Skip to main content

Giant Leaps: Mankind’s Greatest Scientific Advances – John Perry & Jack Challoner ****

This is the only popular science book I know of that has been personally endorsed by Tony Blair (but don’t let that put you off it!) who after reading it said: ‘I wish there had been a book like this to awaken my interest in Science.’
This colourful and well-illustrated coffee table book is an unlikely collaboration between The Sun (one of the UK’s infamous tabloid newspapers), and the Science Museum that covers most of the major inventions and discoveries in scientific history, and even speculates on those that might yet be made. Each one is described in a two page spread: one page of which is written by the Science Museum and is purely factual, and the other being a mock up of what the front page of The Sun would have looked like if it had been reporting on the relevant discovery.
The fun here is of course that the tabloid reporting style is spoofed perfectly – leading to such gems as: ‘MONKEY NUTTER! Barmy Boffin Darwin Reckons We’re All Descend From Apes’ and the discovery of penicillin prompts ‘MOULD THE FRONT PAGE’. Whilst the invention of smelting metals gives us ‘ORESOME’.
I’m sure that anyone who reads this book will have his or her own favourite. The one that prompted the most chuckles from me was the invention of nylon and its use in stockings giving rise to the headline: ’THIGH PREDICT A RIOT’. You might think that the conceit would quickly get tiring – but the book is just the right length for it not to outstay its welcome. If anything it could do with covering a bit more ground than it actually does.
The factual pages are nice and clearly written; just don’t expect a tremendous amount of depth, as you might anticipate would be the case in a book of this sort.
Giant Leaps gets the balance just right between the factual and the humorous making it a very accessible read. Recommended to anyone who is interested in science and its popularisation.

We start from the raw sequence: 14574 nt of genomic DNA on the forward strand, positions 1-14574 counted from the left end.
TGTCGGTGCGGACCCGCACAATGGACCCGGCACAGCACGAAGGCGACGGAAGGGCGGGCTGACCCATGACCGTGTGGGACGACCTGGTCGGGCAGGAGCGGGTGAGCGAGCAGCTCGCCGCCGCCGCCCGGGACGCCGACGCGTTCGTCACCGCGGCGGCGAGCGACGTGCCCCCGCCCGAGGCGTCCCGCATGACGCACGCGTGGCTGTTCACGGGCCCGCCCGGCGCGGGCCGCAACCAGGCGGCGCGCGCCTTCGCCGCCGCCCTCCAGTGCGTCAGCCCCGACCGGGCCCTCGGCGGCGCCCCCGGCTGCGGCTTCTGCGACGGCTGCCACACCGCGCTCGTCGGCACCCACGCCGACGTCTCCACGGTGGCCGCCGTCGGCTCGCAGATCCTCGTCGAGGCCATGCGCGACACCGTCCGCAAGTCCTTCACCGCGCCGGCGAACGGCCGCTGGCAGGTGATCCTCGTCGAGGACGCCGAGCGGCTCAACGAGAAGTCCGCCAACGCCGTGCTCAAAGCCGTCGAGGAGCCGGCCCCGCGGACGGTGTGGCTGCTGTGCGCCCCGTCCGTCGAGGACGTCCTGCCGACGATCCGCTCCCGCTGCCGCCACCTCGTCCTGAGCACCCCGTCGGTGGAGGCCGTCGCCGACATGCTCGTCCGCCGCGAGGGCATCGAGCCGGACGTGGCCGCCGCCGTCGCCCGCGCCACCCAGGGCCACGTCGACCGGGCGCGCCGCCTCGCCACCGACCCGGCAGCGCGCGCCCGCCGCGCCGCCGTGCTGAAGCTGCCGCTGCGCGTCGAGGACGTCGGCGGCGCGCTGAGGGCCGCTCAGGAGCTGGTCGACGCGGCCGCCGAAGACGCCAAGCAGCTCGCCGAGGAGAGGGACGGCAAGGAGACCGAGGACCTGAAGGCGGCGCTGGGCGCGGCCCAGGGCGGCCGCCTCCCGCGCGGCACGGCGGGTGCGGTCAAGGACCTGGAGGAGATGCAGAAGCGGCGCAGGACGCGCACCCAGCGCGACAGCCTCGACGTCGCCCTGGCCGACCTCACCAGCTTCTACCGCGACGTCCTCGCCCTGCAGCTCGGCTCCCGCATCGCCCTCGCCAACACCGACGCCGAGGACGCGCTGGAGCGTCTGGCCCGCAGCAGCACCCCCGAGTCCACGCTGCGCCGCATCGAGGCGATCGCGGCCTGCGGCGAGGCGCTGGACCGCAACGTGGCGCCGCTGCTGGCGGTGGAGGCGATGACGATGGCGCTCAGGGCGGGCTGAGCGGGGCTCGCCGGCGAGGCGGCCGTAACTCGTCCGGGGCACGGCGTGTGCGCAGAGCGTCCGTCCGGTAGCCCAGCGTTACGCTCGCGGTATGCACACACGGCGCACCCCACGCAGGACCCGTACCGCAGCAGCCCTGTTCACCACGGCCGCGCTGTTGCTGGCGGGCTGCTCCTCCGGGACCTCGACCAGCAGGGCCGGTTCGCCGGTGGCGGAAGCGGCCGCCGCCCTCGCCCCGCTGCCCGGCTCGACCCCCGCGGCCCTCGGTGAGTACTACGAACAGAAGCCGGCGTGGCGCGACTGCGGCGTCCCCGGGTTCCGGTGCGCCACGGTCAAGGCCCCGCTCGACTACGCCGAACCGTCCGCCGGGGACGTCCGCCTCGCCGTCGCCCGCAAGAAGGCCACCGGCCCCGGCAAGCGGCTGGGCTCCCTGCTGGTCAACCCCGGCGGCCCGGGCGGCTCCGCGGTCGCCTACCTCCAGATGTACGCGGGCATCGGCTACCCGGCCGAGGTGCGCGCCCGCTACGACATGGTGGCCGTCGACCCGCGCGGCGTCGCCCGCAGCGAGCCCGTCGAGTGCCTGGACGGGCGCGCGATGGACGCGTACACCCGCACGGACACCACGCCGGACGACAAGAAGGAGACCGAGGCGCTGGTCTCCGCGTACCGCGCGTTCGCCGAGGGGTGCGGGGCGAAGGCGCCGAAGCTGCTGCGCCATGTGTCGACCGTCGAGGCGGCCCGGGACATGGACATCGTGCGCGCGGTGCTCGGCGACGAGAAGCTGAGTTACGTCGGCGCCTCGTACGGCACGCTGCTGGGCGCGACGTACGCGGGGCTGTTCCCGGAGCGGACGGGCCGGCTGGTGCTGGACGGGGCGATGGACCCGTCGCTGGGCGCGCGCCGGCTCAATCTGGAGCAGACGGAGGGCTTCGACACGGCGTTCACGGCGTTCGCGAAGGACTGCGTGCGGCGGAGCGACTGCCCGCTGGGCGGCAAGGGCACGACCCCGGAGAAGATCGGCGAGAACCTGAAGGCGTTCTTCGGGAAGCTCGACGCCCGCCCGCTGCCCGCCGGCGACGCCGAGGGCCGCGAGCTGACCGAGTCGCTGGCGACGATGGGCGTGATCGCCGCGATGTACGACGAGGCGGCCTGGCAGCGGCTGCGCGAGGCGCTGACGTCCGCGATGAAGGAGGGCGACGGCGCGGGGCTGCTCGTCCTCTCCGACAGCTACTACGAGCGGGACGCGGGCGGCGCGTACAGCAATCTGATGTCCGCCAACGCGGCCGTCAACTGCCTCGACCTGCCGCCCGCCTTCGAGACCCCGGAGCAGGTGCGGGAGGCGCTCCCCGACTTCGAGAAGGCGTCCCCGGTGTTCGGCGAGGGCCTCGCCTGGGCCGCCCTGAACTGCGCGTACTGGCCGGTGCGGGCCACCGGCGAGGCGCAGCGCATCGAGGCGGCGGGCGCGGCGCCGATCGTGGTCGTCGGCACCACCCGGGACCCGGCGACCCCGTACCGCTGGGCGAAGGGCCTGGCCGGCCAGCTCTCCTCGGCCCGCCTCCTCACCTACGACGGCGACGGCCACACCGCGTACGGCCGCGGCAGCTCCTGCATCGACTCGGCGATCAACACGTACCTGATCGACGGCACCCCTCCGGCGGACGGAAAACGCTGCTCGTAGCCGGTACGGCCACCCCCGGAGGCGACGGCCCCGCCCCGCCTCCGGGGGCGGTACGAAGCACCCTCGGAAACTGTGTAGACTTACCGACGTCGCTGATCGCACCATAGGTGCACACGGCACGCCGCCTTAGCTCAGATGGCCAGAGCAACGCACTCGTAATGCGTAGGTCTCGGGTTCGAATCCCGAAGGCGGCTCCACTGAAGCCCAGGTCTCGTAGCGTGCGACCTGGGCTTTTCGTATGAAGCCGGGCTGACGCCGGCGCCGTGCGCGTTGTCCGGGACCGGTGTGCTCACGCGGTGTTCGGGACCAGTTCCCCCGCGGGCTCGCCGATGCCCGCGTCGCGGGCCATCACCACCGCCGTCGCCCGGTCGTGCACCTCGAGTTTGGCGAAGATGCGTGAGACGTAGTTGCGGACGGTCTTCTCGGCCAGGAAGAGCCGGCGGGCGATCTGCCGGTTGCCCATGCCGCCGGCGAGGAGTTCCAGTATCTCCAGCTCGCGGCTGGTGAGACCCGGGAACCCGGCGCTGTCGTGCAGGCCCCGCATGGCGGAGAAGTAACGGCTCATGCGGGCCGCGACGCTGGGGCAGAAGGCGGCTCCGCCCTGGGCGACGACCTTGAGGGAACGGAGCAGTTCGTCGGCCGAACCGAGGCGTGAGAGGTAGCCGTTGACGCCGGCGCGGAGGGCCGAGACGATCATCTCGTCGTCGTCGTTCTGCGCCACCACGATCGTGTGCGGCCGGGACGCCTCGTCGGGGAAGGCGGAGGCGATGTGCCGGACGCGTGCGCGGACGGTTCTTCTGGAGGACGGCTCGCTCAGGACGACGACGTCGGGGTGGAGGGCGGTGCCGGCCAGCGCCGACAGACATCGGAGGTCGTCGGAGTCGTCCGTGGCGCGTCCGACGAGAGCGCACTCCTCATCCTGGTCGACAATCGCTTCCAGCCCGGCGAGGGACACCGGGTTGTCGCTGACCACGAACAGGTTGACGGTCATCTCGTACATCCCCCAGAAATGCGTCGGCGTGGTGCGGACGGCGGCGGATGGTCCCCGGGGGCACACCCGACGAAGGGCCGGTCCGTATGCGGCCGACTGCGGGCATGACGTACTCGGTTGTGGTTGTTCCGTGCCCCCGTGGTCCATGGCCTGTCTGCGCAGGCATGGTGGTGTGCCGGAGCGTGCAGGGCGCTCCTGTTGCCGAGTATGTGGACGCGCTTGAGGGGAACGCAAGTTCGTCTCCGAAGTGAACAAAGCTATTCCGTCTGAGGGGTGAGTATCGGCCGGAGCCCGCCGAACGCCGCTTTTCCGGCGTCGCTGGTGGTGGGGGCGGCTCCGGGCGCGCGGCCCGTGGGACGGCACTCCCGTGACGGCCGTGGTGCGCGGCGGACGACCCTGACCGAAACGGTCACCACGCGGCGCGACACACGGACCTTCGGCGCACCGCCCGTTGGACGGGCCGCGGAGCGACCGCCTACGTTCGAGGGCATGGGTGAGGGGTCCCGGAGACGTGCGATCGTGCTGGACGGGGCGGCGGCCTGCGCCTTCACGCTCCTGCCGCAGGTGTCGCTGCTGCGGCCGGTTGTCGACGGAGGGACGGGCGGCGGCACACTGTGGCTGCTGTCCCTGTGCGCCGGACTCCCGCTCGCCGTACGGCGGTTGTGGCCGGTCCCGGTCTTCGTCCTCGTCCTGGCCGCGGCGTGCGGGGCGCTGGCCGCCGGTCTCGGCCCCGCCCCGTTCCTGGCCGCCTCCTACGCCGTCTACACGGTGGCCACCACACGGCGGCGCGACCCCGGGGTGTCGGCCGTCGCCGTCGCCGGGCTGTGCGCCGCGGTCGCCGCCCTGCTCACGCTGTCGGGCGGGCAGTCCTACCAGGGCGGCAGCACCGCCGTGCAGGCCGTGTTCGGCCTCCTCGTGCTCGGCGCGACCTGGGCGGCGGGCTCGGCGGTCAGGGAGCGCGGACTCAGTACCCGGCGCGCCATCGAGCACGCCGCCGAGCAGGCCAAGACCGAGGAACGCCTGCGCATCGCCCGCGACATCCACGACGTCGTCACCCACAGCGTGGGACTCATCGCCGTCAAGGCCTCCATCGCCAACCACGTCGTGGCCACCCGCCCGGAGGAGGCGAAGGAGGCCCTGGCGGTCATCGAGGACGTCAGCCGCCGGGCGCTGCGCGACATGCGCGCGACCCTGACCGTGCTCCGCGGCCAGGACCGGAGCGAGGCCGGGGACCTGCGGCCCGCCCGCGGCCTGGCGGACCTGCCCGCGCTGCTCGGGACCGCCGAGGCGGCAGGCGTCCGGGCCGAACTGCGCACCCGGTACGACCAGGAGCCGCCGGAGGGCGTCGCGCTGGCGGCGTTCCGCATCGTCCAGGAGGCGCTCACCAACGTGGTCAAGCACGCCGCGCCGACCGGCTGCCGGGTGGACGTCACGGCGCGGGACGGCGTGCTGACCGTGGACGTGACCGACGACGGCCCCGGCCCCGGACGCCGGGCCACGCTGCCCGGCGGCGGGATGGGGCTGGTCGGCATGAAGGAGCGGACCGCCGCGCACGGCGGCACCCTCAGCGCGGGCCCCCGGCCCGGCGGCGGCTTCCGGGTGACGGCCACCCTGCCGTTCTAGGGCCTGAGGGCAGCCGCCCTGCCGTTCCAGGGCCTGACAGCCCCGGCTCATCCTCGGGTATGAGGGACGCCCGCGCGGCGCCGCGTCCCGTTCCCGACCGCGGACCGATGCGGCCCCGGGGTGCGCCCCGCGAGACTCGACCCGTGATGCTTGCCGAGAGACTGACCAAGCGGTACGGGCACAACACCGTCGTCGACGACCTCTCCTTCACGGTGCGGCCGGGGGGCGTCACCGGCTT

Paperback:  
Review by Scotty_73

Comments

Popular posts from this blog

The Dialogues - Clifford Johnson ***

The authors of science books are always trying to find new ways to get the message across to their audiences. In Dialogues, Clifford Johnson combines a very modern technique - the graphic novel or comic strip - with an approach that goes back to Ancient Greece - using a dialogue to add life to what might seem a dry message.

We have seen the comic strip approach trying to put across quite detailed science before in Mysteries of the Quantum Universe. As with that book, Dialogues manages to cover a fair amount of actual physics, but I still feel that the medium just wastes vast acres of page to say very little at all. This is brought home here because quite a lot of the sections of Dialogues start with several pages with no text on at all, just setting up the scenario.

As for using a discussion between two people to put a message across, Johnson makes the point that, for instance, Galileo's very readable masterpiece Two New Sciences is in the form of a dialogue (more accurately a discu…

On the Moor - Richard Carter ****

There's much to enjoy in Richard Carter's pean to the frugal yet visceral delights of being one with England's Pennine moorland. If this were all there were to the book it would have made a good nature read, but Carter cleverly weaves in science at every opportunity, whether it's inspired by direct observations of birds and animals and plants - I confess I was ignorant of the peregrine falcon's 200 mile per hour dive - or spinning off from a trig point onto the geometric methods of surveying through history all the way up to GPS.

Carter is something of an expert on Darwin, and inevitably the great man comes into the story many times - yet his appearance never seems forced. It's hard to spend your time in a natural environment like this and not have Darwin repeatedly brought to mind.

I confess to a distinct love of these moors. Having spent my first 11 years in and around Littleborough, just the other side of Blackstone Edge from Carter's moor, the moorland…

Ten Great Ideas About Chance - Persi Diaconis and Brian Skyrms ***

There are few topics that fascinate me as much as chance and probability. It's partly the wonder that mathematics can be applied to something so intangible and also because so often the outcomes of probability are counter-intuitive and we can enjoy the 'Huh?' impact of something that works yet feels so far from common sense.

I think I ought to start by saying what this is isn't. It's definitely not an introductory book - the authors assume that the reader 'has taken a first undergraduate course in probability or statistics'. And though there's an appendix that claims to be a probability tutorial for those who haven't got this background, it's not particularly reader-friendly - in theory I knew everything in the appendix, but I still found parts of it near-impossible to read.

As for the main text, if you pass that first criterion, my suspicion is that, like me, you will find parts utterly fascinating and other parts pretty much incomprehensible. Th…